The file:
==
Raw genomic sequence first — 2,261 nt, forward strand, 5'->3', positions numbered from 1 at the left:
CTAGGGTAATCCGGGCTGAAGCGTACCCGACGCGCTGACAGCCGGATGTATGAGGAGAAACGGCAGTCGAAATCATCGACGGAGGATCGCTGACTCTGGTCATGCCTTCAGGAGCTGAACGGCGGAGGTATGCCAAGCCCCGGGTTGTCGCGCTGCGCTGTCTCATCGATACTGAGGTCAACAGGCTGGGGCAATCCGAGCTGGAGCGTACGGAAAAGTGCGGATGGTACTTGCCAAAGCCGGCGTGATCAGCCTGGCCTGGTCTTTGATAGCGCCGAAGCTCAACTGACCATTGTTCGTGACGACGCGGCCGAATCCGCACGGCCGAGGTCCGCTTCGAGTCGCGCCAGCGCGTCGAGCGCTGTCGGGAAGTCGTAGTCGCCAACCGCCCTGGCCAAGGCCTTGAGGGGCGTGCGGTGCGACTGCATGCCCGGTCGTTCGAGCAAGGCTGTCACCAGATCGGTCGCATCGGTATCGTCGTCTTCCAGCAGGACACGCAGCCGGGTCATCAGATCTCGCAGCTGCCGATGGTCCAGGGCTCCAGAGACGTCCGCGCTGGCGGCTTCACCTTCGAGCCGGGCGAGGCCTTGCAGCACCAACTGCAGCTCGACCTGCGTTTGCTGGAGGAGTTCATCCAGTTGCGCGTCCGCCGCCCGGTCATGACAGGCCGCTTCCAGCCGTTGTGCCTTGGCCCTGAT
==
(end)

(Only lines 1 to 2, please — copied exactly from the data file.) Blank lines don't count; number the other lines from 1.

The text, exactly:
Raw genomic sequence first — 2,261 nt, forward strand, 5'->3', positions numbered from 1 at the left:
CTAGGGTAATCCGGGCTGAAGCGTACCCGACGCGCTGACAGCCGGATGTATGAGGAGAAACGGCAGTCGAAATCATCGACGGAGGATCGCTGACTCTGGTCATGCCTTCAGGAGCTGAACGGCGGAGGTATGCCAAGCCCCGGGTTGTCGCGCTGCGCTGTCTCATCGATACTGAGGTCAACAGGCTGGGGCAATCCGAGCTGGAGCGTACGGAAAAGTGCGGATGGTACTTGCCAAAGCCGGCGTGATCAGCCTGGCCTGGTCTTTGATAGCGCCGAAGCTCAACTGACCATTGTTCGTGACGACGCGGCCGAATCCGCACGGCCGAGGTCCGCTTCGAGTCGCGCCAGCGCGTCGAGCGCTGTCGGGAAGTCGTAGTCGCCAACCGCCCTGGCCAAGGCCTTGAGGGGCGTGCGGTGCGACTGCATGCCCGGTCGTTCGAGCAAGGCTGTCACCAGATCGGTCGCATCGGTATCGTCGTCTTCCAGCAGGACACGCAGCCGGGTCATCAGATCTCGCAGCTGCCGATGGTCCAGGGCTCCAGAGACGTCCGCGCTGGCGGCTTCACCTTCGAGCCGGGCGAGGCCTTGCAGCACCAACTGCAGCTCGACCTGCGTTTGCTGGAGGAGTTCATCCAGTTGCGCGTCCGCCGCCCGGTCATGACAGGCCGCTTCCAGCCGTTGTGCCTTGGCCCTGAT